Benefits of Ardor 0 Fee Transactions

Businesses can sponsor transaction fees for their users

In my previous article about the token duality problem, I explained why the model of single blockchain/single token does not work well for real-life applications.

To emphasize this, let’s look at a simple example. Shortly after we released the Nxt Monetary System back in 2015, we were approached by an entrepreneur who wanted to use the blockchain to sell concert tickets.

The use case was clear, scale wasn’t a big issue and building a wallet based on the Nxt APIs looked straightforward. The idea was that for each concert, the organizer would issue a token, where each unit represents an entry ticket. Customers would buy this ticket for Nxt and check into the concert by sending the token back to the organizer. The choice whether or not users will be able to transfer and trade the ticket tokens between themselves was left to the organizer since both options allowing or preventing this were supported.

As soon as we started to look deeper into the design, we ran into a problem. For users to spend or transfer the ticket token they purchased, they had to pay transaction fees denominated in NXT. This meant that the organizer had to send together with the ticket token at least 1 NXT to pay the transaction fee. Transfer of a token and transfer of NXT are considered two different transactions therefore the organizer had to pay 3 NXT for every ticket sold (One NXT to fund the buyer account so that he can pay his transaction fee, and two in direct transaction fees for token transfer and NXT transfer transactions). Later, the buyer is still limited to a single transaction. Clearly we realized that this was a clumsy design, and it was quickly abandoned.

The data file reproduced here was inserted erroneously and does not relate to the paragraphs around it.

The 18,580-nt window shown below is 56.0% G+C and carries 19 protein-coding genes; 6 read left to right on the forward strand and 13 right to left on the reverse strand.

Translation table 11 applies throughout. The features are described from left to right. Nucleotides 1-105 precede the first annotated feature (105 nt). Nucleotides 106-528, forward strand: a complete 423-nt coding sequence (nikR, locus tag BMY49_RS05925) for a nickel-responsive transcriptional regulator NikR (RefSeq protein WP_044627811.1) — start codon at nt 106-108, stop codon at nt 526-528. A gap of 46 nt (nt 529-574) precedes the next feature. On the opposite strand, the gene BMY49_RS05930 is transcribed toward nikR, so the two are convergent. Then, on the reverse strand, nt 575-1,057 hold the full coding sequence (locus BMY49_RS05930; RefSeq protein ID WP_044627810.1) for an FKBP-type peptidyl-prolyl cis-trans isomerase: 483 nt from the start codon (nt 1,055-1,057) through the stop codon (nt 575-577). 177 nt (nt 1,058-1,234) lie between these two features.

Amazingly, this exact clumsy design is being used today by most Ethereum ERC20 issuers who fund their user accounts with ETH in order to allow them to pay Gas on their token transactions.

Fast forward to Ardor which implements an elegant solution to this problem. When using a currency or asset issued on a child chain, i.e. the concert ticket token in the above example, the seller can issue a ticket token (asset or currency) on a child chain (Ignis) and send the ticket token to the buyer without funding their account with Ignis. When the buyer spends the token he will submit a 0 fee transaction. The concert organizer runs a custom bundler which only bundles transactions specific to their concert tickets for free to include this child chain transaction into the blockchain. In other words the concert organizer can sponsor the transaction fees for the ticket buyers so they don’t have to know anything about blockchain.

Using this design, ticket buyers only need to deal with the ticket token itself and not with the child chain or parent chain tokens, in fact, they don’t even need to know they are using a blockchain based system. The organizer just needs to purchase enough Ardor in advance to cover the transaction fees to be paid by the free bundler and this way hedge against fluctuations in the Ardor price. The initial cost of this Ardor can be factored into the ticket price. Using this design prices can be even denominated in Euro, using the AEUR chain.

The unique parent/child architecture of Ardor allows businesses to sponsor their users’ transaction fees. This unique and powerful feature of Ardor opens the door for many real-life blockchain based applications which were impractical to develop until now.